Judge rules against Hammonds
A federal judge approved a request for a preliminary injunction filed by anti-grazing groups focused on thwarting the Hammond family’s grazing on BLM-administered land.
Judge Michael Simon, the husband of democratic Representative Suzanne Bonamici, ruled in favor of the suit that Western Watersheds Project, Center for Biological Diversity and Wildearth Guardians filed, calling for an end to grazing on two of the Hammonds four allotments.
The judge made a temporary ruling in June, that the Hammonds could not use their Hardie or Mud Creek Allotments. In the July 16 ruling, he determined that they could utilize 30 percent of the forage on the 6,000-acre Hardie Summer allotment, which only consists of 33 percent federal land, with the remaining 67 percent being “checkerboarded” with private land owned by Hammond Ranches. The private land is not fenced separately. The original grazing plan would have allowed the cattle to utilize 50 percent.
The Hammonds are still not allowed to graze their 8,200 Mud Creek allotment at all, but can briefly travel through it.
These are two of the four allotments utilized by the Hammond family. All of the allotments touch one another, said Oregon Cattlemen’s Association Jerome Rosa who recently visited the ranch. The allotments total about 45,000 acres, which includes private land intermingled with BLM-administered land, he said.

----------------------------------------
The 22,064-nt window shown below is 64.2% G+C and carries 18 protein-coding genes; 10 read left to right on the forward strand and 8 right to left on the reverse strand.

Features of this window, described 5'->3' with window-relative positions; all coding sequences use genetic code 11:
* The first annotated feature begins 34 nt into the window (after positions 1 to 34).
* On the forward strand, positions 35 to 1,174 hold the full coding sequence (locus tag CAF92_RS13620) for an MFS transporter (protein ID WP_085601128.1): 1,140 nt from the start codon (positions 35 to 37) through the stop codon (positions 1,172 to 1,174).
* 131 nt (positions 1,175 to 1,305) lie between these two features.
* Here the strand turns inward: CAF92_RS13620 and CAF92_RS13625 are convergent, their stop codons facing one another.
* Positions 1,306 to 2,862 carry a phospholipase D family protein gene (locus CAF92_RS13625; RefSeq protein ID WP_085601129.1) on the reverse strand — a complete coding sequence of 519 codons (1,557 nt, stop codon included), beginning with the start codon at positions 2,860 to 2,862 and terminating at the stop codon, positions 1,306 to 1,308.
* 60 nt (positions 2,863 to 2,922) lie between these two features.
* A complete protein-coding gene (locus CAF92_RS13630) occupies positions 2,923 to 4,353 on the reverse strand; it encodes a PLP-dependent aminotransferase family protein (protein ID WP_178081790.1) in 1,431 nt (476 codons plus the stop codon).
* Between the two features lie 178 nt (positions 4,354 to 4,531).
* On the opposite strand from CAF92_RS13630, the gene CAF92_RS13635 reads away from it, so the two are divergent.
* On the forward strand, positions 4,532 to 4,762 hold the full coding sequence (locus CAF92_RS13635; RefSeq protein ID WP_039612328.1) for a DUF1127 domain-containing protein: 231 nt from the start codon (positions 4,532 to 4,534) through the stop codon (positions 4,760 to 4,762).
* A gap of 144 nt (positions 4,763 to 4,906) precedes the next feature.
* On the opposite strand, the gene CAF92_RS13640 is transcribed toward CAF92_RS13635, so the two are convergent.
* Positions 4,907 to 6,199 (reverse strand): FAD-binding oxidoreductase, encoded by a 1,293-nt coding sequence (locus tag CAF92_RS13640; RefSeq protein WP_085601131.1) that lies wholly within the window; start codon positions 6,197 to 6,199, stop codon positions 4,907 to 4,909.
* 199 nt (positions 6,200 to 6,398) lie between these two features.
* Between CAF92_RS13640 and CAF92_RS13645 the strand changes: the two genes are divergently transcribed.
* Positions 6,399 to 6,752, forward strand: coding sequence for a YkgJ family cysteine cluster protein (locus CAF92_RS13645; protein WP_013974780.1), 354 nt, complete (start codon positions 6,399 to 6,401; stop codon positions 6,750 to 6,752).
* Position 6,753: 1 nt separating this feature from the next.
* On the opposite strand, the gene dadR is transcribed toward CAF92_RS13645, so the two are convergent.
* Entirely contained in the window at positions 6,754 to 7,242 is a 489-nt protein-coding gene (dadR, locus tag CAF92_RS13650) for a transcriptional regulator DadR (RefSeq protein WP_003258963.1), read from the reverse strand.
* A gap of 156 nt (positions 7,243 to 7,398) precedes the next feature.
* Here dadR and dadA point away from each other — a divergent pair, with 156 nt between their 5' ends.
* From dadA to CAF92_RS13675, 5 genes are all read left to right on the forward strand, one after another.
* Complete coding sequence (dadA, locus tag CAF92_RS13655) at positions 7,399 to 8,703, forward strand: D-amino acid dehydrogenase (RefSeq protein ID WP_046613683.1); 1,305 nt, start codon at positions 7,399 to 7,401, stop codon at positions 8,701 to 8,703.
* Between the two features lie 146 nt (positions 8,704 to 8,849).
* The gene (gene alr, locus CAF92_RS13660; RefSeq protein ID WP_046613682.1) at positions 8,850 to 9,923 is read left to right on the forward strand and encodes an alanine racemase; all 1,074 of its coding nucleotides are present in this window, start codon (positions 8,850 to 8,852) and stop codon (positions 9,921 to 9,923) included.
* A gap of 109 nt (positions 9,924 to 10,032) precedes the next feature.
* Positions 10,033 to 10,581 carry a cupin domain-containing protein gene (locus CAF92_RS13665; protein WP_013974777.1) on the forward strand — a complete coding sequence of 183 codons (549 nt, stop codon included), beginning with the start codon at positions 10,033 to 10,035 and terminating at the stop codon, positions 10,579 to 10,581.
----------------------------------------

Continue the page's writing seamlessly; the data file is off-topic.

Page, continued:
“The tough part about these allotments is, the ranchers pay for the use of these allotments in their base acres (privately owned land) so when they take away those allotments or restrict use of them, it takes away the value of the base acres.”
The anti-grazing groups argued that Hammond cattle would cause “irreparable harm” to the permit, mostly voicing concern for the sage grouse. The Hammonds’ permit had gone ungrazed for the past five years, and ironically, the BLM had increased grazing numbers on some of the allotments to help diminish overgrowth that poses fire danger.
Erik Molvar, the Executive Director for Western Watersheds Project said his organization believes that leaving the allotments ungrazed will help manage fire risk. He said overgrazing by livestock spreads cheatgrass, which increases the likelihood of fire.
“If you look at the places that haven’t had cattle for long periods of time, those are the areas with healthy native bunch grasses and lower fire risk,” he said.
Several studies have found no negative correlation between responsible grazing and sage grouse existence.
A Journal Of Wildlife Management Study, reported on the Sage Grouse Initiative website, said “The study found nesting success was similar among different grazing management systems, and rotational grazing, which keeps livestock off of designated areas to allow vegetation to recover, didn’t increase nest survival.”
Dave Duquette who represents Protect the Harvest said the Hammonds’ grazing numbers had been gradually cut over the past several years (prior to the non renewal of their permit five years ago) and the BLM had decided that the family should return to their original AUM numbers in order to deal with overgrown forage that has neighbors and the federal government concerned about fire.
Rosa said that in addition to his concern for the Hammond family who has already paid for the use of the forage on the allotments they are now unable to use, he worries this ruling will set a precedent. “In these areas they are making the claim that sage grouse can survive and expand their numbers in tall grass as long as it’s undisturbed by cattle.